MAY 29, 2020


There’s a great quote by Georges Erasmus on the importance of a shared understanding of history:
“Where common memory is lacking, where people do not share in the same past, there can be no real community. Where community is to be formed, common memory must be created.”

Erasmus is an indigenous Canadian who served as the co-chair for the Royal Commission on Aboriginal Peoples in the 1990s. That commission was the start of a slow and intentional reconciliation between the Aboriginal people and the Canadian government, which shows the power of common memory, something I do not believe Americans have ever truly had. When I think about the lack of a 'common memory' in the United States I think about the fact that I’ve never heard the audible ‘thunk' of a driver locking their car doors as I walk by. This is the experience of being black in America, but it is not mine.

A common memory must be created.

People take to the streets when 'law and order' has failed them and the emotion and hurt which has been repressed for so long explodes to the surface — and yet the lack of a common memory means that those without the ‘memory' of persecution and intolerance are likely to dismiss the systemic hurt of others. Our memories are different, and so we become callous.
A common memory must be created.

Mark Charles, a Native American activist and pastor says “we have a white population that remembers a mythological history of opportunity and exceptionalism and we have communities of color that have the lived experience of stolen land, segregation, and families separated at our borders.” This distinction between two communities means that one can easily dismiss the pain of the other, ignore the neighbor who pleas for justice, for fairness, and for help.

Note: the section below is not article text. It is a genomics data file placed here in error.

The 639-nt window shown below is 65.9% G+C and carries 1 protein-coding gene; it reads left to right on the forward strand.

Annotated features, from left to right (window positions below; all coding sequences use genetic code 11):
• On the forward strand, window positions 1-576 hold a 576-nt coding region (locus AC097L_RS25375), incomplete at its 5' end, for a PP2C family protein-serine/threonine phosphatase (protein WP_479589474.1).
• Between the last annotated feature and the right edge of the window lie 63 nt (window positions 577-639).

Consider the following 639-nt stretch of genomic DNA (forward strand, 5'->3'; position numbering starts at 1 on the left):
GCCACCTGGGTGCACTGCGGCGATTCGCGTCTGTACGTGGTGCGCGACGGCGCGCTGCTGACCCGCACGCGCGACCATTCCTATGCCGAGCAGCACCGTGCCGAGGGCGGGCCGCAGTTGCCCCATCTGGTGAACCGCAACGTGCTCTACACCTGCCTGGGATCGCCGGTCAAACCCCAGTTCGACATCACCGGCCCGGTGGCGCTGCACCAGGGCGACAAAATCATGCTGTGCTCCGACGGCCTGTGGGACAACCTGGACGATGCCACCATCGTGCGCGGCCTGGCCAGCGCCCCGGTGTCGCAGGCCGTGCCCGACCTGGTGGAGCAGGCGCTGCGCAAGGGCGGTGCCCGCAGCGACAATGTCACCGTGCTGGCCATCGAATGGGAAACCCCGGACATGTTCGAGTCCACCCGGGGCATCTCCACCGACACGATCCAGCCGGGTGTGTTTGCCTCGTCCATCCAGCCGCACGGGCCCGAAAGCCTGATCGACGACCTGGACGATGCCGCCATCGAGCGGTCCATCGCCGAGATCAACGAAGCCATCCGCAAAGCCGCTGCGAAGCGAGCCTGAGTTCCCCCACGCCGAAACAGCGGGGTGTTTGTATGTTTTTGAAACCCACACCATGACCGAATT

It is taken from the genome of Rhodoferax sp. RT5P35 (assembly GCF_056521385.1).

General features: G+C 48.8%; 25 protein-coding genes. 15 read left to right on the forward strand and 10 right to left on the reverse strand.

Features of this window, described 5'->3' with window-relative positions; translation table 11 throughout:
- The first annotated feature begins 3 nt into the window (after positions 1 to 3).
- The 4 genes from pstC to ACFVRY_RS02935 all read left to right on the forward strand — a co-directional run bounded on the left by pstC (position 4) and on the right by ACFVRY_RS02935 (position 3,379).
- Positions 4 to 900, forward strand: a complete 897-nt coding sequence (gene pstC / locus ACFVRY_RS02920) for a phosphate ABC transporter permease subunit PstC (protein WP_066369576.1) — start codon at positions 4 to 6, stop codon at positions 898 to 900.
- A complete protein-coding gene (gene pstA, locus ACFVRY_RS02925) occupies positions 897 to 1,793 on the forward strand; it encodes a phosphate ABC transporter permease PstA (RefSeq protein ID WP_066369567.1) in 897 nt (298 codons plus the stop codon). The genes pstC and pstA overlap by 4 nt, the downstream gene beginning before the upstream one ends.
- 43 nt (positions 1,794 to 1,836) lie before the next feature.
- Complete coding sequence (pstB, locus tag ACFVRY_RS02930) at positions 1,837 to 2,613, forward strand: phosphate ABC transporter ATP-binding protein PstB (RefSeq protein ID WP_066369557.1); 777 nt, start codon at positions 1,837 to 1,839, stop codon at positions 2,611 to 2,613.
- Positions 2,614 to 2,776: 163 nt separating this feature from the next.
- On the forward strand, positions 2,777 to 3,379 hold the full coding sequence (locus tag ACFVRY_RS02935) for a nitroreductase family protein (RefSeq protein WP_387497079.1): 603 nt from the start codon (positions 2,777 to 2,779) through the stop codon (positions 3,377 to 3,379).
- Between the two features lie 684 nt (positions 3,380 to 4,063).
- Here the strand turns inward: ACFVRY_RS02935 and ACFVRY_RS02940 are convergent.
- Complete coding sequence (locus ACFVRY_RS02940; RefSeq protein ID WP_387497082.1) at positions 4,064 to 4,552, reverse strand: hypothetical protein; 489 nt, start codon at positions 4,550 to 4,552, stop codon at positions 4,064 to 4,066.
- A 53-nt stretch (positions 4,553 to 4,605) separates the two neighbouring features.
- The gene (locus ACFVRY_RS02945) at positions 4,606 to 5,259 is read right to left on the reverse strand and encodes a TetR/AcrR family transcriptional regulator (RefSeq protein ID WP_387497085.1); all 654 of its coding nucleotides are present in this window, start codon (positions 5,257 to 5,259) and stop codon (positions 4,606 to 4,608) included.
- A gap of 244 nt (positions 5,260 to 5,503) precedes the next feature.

A common memory must be created.

Dismissiveness is particularly painful when it comes to people of faith. Christians must realize that faith alone does not always remove systemic evil, it in fact often creates it. Christians were a beautiful partner to the abolitionist movement but they were also a horrible contributor to ‘divine providence’, stripping Native Americans of not only their land but of their culture and identity.

A common memory must be created.

We must see beyond our own memory and into the 'memory' of others. George Yancey, a sociologist, says that “Unless we can get at the soul of our nation, we will remain mired in the garbage of racism." We must see how our memory can lie to us, can make us rationalize away violence and hatred, sweeping it under the rug. Christians have played powerful roles through American history, but that role has not always been righteous.

The question is simple: What memory will we share, and what role will we choose to play now?